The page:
4.2. Late-type Variable Giant Stars (~ 108 km), Young Stars
Variations in optical and radio emission of old red giant stars (size ~ 108 km) have been found. Mechanisms for such variations could involve radial pulsations and asymmetric dust distributions. Other less likely mechanisms of variability for red giant variable stars could involve magnetic fields, analogous to the solar activity cycle - however, the convection zones are extremely deep and the rotation rate slow, so a convective dynamo is unlikely to produce a significant surface magnetic field (Willson, 1988).
The polarization properties of young stars, including T-Tauri stars and young near IR stellar objects, has been reviewed by Bastien (1988). He found that models with dust aligned by magnetic fields have severe problems, while dust scattering models have little or no problems. These optical and near IR observations would say nothing on the magnetic fields there.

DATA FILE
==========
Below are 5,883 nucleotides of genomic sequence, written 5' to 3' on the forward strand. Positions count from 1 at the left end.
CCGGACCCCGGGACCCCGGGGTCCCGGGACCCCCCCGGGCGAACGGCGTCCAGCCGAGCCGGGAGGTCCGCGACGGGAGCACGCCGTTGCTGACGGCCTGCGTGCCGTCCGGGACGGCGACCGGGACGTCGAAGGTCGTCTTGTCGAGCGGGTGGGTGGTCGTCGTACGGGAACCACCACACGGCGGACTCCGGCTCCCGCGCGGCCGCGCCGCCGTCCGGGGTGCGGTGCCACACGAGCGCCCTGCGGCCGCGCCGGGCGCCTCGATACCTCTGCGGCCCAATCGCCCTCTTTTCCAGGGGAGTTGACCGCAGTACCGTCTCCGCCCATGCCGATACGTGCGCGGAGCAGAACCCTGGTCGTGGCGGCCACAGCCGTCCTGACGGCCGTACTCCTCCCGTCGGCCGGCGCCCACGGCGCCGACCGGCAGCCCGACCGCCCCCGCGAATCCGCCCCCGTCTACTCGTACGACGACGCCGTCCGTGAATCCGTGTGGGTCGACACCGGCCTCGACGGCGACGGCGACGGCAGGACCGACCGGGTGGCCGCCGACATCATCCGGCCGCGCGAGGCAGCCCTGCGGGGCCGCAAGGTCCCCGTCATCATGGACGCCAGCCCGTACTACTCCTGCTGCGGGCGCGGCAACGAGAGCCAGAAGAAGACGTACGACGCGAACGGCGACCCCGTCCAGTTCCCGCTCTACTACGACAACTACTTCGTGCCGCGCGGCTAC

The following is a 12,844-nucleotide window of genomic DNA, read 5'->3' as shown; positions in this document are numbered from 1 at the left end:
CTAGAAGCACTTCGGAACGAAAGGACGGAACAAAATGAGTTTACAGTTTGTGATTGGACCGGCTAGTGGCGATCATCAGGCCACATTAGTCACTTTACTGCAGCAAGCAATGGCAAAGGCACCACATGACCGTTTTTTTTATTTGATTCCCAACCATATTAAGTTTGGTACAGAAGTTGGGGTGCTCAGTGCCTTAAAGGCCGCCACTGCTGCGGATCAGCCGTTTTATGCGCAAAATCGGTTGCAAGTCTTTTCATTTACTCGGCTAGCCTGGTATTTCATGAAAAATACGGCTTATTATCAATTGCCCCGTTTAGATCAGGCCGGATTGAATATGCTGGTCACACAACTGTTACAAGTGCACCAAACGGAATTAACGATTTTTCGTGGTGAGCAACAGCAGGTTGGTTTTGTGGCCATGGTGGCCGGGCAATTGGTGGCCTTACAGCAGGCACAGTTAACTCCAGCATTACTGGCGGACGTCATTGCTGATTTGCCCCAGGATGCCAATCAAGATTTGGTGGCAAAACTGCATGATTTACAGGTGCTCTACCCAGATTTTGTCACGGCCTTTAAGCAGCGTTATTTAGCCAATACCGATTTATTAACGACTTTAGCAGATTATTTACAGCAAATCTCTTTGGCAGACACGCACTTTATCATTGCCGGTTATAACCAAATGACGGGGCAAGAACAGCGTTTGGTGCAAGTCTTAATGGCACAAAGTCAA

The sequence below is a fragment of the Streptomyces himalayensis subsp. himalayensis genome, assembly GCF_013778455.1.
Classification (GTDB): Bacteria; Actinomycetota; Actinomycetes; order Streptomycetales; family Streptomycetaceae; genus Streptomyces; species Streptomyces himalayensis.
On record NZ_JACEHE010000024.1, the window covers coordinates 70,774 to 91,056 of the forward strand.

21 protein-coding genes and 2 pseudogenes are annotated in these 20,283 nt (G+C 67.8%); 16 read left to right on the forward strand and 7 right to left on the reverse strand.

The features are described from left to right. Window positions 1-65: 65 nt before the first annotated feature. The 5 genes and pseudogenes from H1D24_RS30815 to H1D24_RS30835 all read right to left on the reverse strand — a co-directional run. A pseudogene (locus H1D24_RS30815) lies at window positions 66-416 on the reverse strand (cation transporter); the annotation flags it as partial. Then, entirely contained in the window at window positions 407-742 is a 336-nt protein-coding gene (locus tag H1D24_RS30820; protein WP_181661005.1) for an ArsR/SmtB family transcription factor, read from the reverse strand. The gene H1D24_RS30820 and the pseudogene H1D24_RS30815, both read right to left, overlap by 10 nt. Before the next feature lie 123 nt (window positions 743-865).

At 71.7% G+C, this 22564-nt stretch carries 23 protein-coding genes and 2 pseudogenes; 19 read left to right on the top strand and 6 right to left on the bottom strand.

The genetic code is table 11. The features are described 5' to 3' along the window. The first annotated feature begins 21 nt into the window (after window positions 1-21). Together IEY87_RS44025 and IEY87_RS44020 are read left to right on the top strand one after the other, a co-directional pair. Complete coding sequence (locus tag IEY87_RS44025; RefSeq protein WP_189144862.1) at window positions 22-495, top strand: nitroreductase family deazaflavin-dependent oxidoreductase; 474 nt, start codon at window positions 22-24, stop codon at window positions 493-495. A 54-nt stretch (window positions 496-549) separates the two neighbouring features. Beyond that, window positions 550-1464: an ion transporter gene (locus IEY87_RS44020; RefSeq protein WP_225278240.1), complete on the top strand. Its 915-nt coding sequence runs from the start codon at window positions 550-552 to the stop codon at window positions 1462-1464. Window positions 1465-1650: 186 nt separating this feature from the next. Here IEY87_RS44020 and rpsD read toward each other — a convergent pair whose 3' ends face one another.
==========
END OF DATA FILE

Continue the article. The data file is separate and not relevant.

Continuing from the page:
Observations of huge late-type supergiant stars, such as Rigel with a radius ~ 9 × 107 km, have shown absorption components in the H spectral line. The absorption components vary in time and wavelength, suggestive of stellar rotation and of a large "magnetic loop" (~ 1 × 108 km) in the corona near the equator, with coronal gas density ~ 5 × 1011 cm-3 and magnetic field B ~ 10 Gauss, and with photospheric surface gas density ~ 5 × 1012 cm-3 and magnetic field B ~ 25 Gauss (Israelian et al. 1997). Thus Rigel has an inhomogeneous circumstellar envelope with localized magnetic fields similar (but with larger sizes) to the dipolar magnetic regions near the equator of our Sun.